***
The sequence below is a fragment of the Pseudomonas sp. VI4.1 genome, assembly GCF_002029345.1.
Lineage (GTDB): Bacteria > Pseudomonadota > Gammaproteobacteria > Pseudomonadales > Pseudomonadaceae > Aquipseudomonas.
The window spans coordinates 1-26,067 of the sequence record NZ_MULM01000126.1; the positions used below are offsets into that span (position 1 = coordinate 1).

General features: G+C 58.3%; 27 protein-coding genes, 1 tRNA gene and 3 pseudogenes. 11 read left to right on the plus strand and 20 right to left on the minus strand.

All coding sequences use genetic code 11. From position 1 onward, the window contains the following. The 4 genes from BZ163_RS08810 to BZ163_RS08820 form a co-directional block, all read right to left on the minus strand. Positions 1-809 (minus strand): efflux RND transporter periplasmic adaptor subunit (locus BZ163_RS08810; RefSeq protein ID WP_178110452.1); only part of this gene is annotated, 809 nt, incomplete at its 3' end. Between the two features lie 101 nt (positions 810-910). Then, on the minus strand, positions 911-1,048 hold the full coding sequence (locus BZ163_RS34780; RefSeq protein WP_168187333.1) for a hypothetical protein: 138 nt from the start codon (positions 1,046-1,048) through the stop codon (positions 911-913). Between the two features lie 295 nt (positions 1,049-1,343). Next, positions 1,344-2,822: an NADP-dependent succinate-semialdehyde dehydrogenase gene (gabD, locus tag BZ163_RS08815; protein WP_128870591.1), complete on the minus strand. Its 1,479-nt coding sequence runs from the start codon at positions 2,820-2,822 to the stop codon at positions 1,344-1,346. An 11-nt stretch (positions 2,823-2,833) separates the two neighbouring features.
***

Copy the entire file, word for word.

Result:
The sequence below is a fragment of the Pseudomonas sp. VI4.1 genome, assembly GCF_002029345.1.
Lineage (GTDB): Bacteria > Pseudomonadota > Gammaproteobacteria > Pseudomonadales > Pseudomonadaceae > Aquipseudomonas.
The window spans coordinates 1-26,067 of the sequence record NZ_MULM01000126.1; the positions used below are offsets into that span (position 1 = coordinate 1).

General features: G+C 58.3%; 27 protein-coding genes, 1 tRNA gene and 3 pseudogenes. 11 read left to right on the plus strand and 20 right to left on the minus strand.

All coding sequences use genetic code 11. From position 1 onward, the window contains the following. The 4 genes from BZ163_RS08810 to BZ163_RS08820 form a co-directional block, all read right to left on the minus strand. Positions 1-809 (minus strand): efflux RND transporter periplasmic adaptor subunit (locus BZ163_RS08810; RefSeq protein ID WP_178110452.1); only part of this gene is annotated, 809 nt, incomplete at its 3' end. Between the two features lie 101 nt (positions 810-910). Then, on the minus strand, positions 911-1,048 hold the full coding sequence (locus BZ163_RS34780; RefSeq protein WP_168187333.1) for a hypothetical protein: 138 nt from the start codon (positions 1,046-1,048) through the stop codon (positions 911-913). Between the two features lie 295 nt (positions 1,049-1,343). Next, positions 1,344-2,822: an NADP-dependent succinate-semialdehyde dehydrogenase gene (gabD, locus tag BZ163_RS08815; protein WP_128870591.1), complete on the minus strand. Its 1,479-nt coding sequence runs from the start codon at positions 2,820-2,822 to the stop codon at positions 1,344-1,346. An 11-nt stretch (positions 2,823-2,833) separates the two neighbouring features.